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Cream rising in Volvo Ocean Race

Published on March 23rd, 2018

(March 23, 2018; Day 6) – The Volvo Ocean Race fleet has taken the battle to the boundary as they gybe along the ice exclusion zone in ESE winds reaching 30 knots.

The two feared red boats – MAPFRE and Dongfeng Race Team – once again are demonstrating their speed and ability by leading the pack through the South Pacific toward Cape Horn.

While Team AkzoNobel and Vestas 11th Hour Racing, the previous leading duo, gybed a handful of times in the last 24 hours, MAPFRE put in eight gybes as they looked to gain the maximum benefit from being the furthest south.

Gybing a Volvo Ocean 65 in strong breeze and big seas is no mean feat, and requires all members of the crew awake and on deck to carry out the extremely physical manoeuvre.

But similar to during Leg 3, MAPFRE leader Xabi Fernández and Dongfeng skipper Charles Caudrelier proved they are willing to push their crews to the absolute limit in pursuit of the top spot.

And it paid off, as MAPFRE emerged as the new leaders of Leg 7 with Dongfeng just under nine miles behind in the runner-up spot.

But the leaderboard should be looked at with caution, as the boats gybing north inevitably fall down the ranking before exchanging the advantage when they come back to an easterly heading.

Despite a welcome return to the front of the fleet, Fernández was keen not to put too much emphasis on their new-found position.

“Last night was quite tricky – it was windy and the front passed with a big shift,” he said. “I think we positioned ourselves pretty well, and we’re now the farthest south and east of the fleet.

“It’s nice to be at the front even though everything is super close. Let’s see how it plays out, and how everyone is positioned after tonight.”

Despite opting for more gybes than some of their rivals, the danger of the manoeuvre is not lost on Dongfeng’s crew.

“The worst conditions in the south – colder water, darker nights, windier and you’re a long way from anywhere if something goes wrong,” bowman Jack Bouttell explained.

“Everyone’s in a slightly different mind-set with the manoeuvres in the south because it’s that much more dangerous. Carrying them out is a balance between doing them quickly so you’re on deck as little time as possible but also taking greater care. You can get injured really quickly.”

Team AkzoNobel, meanwhile, were kicking themselves for having lost their lead after more than 1,000 miles in the top spot.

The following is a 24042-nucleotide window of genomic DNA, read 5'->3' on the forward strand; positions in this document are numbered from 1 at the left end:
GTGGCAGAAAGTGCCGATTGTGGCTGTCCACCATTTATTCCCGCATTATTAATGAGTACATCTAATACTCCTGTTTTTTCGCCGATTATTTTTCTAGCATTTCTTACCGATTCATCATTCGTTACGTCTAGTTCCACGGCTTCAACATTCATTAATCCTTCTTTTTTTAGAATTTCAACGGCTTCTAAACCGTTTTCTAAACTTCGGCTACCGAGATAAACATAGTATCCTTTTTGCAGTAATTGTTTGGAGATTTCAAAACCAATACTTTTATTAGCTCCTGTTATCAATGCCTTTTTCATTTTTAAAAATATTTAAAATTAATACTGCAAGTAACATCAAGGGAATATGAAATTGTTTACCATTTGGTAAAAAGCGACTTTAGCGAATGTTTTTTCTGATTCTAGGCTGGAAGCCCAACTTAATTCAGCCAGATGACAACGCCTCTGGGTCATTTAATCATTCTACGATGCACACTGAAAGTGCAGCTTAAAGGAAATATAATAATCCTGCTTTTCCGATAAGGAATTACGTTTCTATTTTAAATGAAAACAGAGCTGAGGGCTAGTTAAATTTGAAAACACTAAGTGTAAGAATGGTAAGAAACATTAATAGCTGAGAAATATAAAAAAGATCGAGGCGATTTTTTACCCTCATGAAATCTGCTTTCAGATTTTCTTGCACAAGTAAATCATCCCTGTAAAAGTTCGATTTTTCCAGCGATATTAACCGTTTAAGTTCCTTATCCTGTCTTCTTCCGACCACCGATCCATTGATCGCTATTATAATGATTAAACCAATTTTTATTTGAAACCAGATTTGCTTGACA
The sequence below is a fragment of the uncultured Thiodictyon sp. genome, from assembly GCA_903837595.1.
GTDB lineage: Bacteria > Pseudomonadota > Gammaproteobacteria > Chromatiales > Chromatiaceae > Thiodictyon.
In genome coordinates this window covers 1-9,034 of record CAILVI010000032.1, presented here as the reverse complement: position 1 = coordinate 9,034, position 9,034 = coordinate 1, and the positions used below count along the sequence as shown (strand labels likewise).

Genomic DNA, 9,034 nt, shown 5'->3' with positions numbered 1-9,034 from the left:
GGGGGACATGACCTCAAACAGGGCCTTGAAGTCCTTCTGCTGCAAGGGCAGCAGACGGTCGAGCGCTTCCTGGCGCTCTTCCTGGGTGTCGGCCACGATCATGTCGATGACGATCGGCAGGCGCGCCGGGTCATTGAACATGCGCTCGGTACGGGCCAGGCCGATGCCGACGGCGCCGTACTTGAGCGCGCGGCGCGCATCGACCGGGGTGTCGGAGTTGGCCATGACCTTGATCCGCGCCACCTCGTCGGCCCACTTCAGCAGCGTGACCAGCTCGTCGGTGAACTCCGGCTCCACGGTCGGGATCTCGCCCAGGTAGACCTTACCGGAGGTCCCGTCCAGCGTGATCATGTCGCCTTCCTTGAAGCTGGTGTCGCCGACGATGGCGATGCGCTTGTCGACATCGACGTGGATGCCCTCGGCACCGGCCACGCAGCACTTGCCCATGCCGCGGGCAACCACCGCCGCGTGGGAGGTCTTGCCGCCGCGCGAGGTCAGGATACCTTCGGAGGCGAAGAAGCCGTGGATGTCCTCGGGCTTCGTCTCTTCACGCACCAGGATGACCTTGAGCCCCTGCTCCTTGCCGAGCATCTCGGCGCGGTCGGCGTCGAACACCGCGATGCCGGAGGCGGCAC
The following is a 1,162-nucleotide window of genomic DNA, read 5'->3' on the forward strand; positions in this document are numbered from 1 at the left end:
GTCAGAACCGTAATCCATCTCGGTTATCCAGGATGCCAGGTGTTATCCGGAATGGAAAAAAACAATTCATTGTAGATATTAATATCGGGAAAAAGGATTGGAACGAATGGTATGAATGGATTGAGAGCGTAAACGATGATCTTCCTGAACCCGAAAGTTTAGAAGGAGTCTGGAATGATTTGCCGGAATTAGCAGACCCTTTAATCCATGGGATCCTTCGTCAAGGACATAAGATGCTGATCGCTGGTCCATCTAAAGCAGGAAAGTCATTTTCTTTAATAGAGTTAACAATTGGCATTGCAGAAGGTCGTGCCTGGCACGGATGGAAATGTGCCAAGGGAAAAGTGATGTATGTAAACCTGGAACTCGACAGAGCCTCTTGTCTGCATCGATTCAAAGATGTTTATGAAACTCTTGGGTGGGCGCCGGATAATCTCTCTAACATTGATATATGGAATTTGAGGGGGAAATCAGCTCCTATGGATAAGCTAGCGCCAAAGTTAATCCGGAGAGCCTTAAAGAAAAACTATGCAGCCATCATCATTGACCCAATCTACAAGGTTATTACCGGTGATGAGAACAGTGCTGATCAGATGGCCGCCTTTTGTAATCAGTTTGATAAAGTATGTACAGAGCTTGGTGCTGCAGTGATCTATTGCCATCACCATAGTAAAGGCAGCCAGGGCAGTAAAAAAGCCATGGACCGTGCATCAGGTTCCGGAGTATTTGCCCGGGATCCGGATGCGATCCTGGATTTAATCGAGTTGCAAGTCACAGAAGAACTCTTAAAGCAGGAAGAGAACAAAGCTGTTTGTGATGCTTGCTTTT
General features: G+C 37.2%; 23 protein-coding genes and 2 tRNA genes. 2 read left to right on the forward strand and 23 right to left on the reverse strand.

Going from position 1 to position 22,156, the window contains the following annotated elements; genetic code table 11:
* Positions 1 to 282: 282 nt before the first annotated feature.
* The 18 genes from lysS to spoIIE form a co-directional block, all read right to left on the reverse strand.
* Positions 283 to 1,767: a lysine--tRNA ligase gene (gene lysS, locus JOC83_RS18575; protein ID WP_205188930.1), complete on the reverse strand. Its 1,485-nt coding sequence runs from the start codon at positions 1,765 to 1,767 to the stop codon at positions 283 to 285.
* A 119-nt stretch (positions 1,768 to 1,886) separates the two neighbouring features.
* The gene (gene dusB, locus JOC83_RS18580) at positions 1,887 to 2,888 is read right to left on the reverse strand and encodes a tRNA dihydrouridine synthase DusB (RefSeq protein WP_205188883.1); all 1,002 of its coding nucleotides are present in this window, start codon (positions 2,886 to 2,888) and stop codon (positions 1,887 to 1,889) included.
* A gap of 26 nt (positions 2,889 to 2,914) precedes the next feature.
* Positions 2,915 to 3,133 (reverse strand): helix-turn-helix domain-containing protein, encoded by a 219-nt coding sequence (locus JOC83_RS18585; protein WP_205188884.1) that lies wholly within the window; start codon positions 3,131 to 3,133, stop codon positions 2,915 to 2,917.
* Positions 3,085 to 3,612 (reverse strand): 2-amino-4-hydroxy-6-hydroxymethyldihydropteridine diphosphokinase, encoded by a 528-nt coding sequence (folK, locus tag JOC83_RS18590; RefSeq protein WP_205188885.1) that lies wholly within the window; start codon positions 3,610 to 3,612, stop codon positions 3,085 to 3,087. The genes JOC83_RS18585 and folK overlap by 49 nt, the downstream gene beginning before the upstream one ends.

“Dongfeng went past the bow of our boat this morning, and unfortunately MAPFRE was with them too,” AkzoNobel’s boat captain Nicolai Sehested said. “Last night they were behind us and now they’ve crossed us, so it’s not been the best morning. However, there’s still 15 more mornings to go though so it can change.”

Despite the new positions, the top six teams are practically neck and neck, split north to south by 20 miles. The only team to have slipped slightly is Team Sun Hung Kai/Scallywag, who trail by around 90 miles, but with almost 5,000 miles – and the rounding of Cape Horn – still to go, the Leg 7 podium is far from confirmed.

COURSE: Starting on March 18, Leg 7 takes the teams from Auckland, New Zealand to Itajaí, Brazil. Race organizers choose to estimate the tactical distance for each leg rather than list the actual distance, an unusual decision that’s revealed once the race starts and the tracker lists the actual distance to finish. The VOR says Leg 7 is 7600 nm whereas the truth is more like 6623 nm with an ETA in Itajaí between April 4 and 6.

For crew lists … click here.

Race detailsTrackerScoreboardRace routeFacebookYouTube

Leg 7 – Position Report (13:00 UTC)
1. MAPFRE (ESP), Xabi Fernández (ESP), 4545.9 nm DTF
2. Dongfeng Race Team (CHN), Charles Caudrelier (FRA), 8.9 nm DTL
3. Team AkzoNobel (NED), Simeon Tienpont (NED), 9.1 nm DTL
4. Team Brunel (NED), Bouwe Bekking (NED), 11.1 nm DTL
5. Vestas 11th Hour Racing (DEN/USA), Charlie Enright (USA), 11.6 nm DTL
6. Turn the Tide on Plastic (POR), Dee Caffari (GBR), 18.6 nm DTL
7. Team Sun Hung Kai/Scallywag (HKG), David Witt (AUS), 95.7 nm DTL
DTF – Distance to Finish; DTL – Distance to Lead

Overall Results (after 6 of 11 legs)
1. MAPFRE (ESP), Xabi Fernández (ESP), 39 points
2. Dongfeng Race Team (CHN), Charles Caudrelier (FRA), 34
3. Team Sun Hung Kai/Scallywag (HKG), David Witt (AUS), 26
4. Team AkzoNobel (NED), Simeon Tienpont (NED), 23
5. Vestas 11th Hour Racing (DEN/USA), Charlie Enright (USA), 23
6. Team Brunel (NED), Bouwe Bekking (NED), 20
7. Turn the Tide on Plastic (POR), Dee Caffari (GBR), 12

2017-18 Edition: Entered Teams – Skippers
Team AkzoNobel (NED), Simeon Tienpont (NED)
Dongfeng Race Team (CHN), Charles Caudrelier (FRA)
MAPFRE (ESP), Xabi Fernández (ESP)
Vestas 11th Hour Racing (DEN/USA), Charlie Enright (USA)
Team Sun Hung Kai/Scallywag (HKG), David Witt (AUS)
Turn the Tide on Plastic (POR), Dee Caffari (GBR)
Team Brunel (NED), Bouwe Bekking (NED)

Background: Racing the one design Volvo Ocean 65, the 2017-18 Volvo Ocean Race begins in Alicante, Spain on October 22 2017 with the final finish in The Hague, Netherlands on June 30 2018. In total, the 11-leg race will visit 12 cities in six continents: Alicante, Lisbon, Cape Town, Melbourne, Hong Kong, Guangzhou, Auckland, Itajaí, Newport, Cardiff, Gothenburg, and The Hague. A maximum of eight teams will compete.

Source: Volvo Ocean Race

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